Neurological sequelae indicate poor prognosis in endocarditis patients. Symptomatic patients with severe neurological deficits and intracranial hemorrhages have the worst outcome. Mortality and morbidity rate are strongly associated with the lesions, types, and extension of brain injury. Maija H. et al. reported no significant difference between patients with NVE and PVE. Also, although Staphylococcus aureus is more likely to develop cerebral embolism than other microorganisms, there is no difference in the mortality rate either. One study reported the Glasgow Coma Scale and valvular repair as prognostic factors in overall mortality; stroke alone was a strong predictor of mortality.
Neurological sequelae in endocarditis lead to further morbidities. Ischemic embolic infarction might lead to permanent neurological deficits and dysfunction. A mycotic aneurysm in infectious endocarditis may contribute to cerebral hemorrhagic stroke without adequate infection control. The seizure is secondary to brain abscess, embolic infarction, or intracranial hemorrhage, etc. Venous thromboembolism (VTE) due to immobilization after stroke and neurological deficits such as aphasia, dysphagia, urinary tract infection, urinary incontinence, and sexual dysfunction may also present.
Endocarditis is inflamed or infected cardiac valve or heart lining. Risk factors are damaged heart valves, ongoing infection, prosthetic heart valves, advanced malignancy, systemic lupus erythematosus, etc. Clinical manifestations in endocarditis vary from person to person. Most common neurologic sequelae in endocarditis is a stroke. If a patient has the risk factors mentioned above, symptoms like difficulty speaking, muscle weakness, a headache may indicate further investigation for stroke or other neurological complications.
Clinically, patients may present unspecific neurologic symptoms; many patients remain asymptomatic throughout the clinical course. It is crucial to bear in mind that neurological sequelae do not necessarily occur after the diagnosis of endocarditis. Complete workup, neurological screening exams, and close follow-up are warranted. Antimicrobial treatment is the cornerstone of infectious endocarditis management, whereas targeting the underlying diseases is also essential to reduce morbidity and mortality in NBTE. Of note, in SLE patients, the disease activity does not correlate with NBTE and embolism. Management for endocarditis with ischemic stroke is debatable; however, thrombolysis is generally not recommended despite a few successful case series. Cardiac surgery is the indication in most of the endocarditis patients; nevertheless, the timing for patients with neurological sequelae as well as its role in embolism prevention remains controversial.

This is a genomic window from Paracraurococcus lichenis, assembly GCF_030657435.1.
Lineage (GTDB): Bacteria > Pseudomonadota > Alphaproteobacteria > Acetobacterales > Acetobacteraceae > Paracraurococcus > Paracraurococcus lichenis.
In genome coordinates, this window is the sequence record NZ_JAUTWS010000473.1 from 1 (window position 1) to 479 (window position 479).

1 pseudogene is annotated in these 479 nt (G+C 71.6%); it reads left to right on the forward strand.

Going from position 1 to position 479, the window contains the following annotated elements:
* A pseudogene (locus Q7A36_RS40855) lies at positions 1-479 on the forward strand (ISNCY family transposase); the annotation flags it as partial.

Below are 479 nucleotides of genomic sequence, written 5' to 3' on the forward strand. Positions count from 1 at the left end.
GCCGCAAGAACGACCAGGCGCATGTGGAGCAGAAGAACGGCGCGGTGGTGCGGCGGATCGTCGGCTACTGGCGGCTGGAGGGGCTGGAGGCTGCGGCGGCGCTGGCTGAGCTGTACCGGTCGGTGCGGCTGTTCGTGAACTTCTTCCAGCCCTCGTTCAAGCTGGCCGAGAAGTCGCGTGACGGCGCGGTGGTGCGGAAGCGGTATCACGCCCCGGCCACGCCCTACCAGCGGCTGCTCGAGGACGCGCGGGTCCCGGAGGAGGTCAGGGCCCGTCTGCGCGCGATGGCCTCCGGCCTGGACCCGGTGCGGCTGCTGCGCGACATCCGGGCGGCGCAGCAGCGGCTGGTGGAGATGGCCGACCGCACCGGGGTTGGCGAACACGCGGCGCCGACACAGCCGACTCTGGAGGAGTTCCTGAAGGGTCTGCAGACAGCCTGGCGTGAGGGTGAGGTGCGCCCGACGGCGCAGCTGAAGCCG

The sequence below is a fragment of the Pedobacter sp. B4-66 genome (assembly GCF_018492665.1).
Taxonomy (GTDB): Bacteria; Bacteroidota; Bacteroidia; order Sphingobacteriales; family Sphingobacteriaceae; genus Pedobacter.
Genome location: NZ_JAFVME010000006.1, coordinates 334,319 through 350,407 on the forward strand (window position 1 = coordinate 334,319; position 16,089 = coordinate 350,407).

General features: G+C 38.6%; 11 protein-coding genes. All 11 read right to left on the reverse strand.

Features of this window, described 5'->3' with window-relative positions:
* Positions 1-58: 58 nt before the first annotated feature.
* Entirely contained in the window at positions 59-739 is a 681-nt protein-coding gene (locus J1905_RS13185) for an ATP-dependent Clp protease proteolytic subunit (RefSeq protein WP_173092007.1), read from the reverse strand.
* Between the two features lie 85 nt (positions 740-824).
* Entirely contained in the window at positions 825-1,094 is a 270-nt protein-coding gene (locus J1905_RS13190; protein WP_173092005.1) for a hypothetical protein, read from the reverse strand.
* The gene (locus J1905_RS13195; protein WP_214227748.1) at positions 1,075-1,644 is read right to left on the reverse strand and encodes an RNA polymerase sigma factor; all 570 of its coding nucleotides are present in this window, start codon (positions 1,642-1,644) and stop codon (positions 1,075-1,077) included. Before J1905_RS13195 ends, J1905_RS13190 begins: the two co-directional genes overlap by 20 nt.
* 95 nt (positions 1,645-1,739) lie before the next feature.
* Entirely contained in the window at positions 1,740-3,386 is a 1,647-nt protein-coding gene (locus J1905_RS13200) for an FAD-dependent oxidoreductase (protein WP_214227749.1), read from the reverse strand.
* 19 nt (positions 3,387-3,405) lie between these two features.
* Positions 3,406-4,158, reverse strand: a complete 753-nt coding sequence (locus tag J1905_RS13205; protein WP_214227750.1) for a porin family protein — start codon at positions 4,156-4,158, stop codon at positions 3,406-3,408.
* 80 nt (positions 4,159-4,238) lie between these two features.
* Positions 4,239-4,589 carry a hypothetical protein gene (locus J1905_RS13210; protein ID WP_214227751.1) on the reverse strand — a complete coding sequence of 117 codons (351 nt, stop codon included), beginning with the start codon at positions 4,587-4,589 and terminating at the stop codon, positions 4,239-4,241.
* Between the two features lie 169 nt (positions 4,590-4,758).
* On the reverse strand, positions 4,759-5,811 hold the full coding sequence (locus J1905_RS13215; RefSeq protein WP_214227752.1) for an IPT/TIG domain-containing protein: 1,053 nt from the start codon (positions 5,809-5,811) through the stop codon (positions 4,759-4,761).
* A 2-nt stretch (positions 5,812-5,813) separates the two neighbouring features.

Neurological sequelae are the second most common complications in infective endocarditis. Early antibiotic initiation reduces the rate of embolism as well as other complications. [Level I] Limited studies on anticoagulant therapy, antiplatelet therapy or thrombolytic therapy on embolism in patients with infectious endocarditis, according to 2015 American Heart Association (AHA), none of these therapies were indicated. [Level I] In patients with acute ischemic stroke who are already on anticoagulation, anticoagulant discontinuation should be for two weeks. [Level I] For patients with NBTE, embolism is the most common complication of all. Patients with NBTE with or without embolism, including CNS, spleen or other organs should be anticoagulated, with exception to contraindications such as intracranial hemorrhages and ongoing bleeding. [Level I] In SLE or cancer patients, anticoagulation should continue regardlessly to prevent the recurrence of embolism. [Level III] Pharmacist specialty trained in infectious diseases should assist with antibiotic selection and management. The nurses should coordinate care, assist with patient and family education, and arrange regular follow up reporting untoward events to the clinical team leader.
Patients with neurological sequelae to endocarditis require an interprofessional team approach, including physicians, specialists, specialty-trained nurses, and pharmacists, all collaborating across disciplines to achieve optimal patient results. [Level V]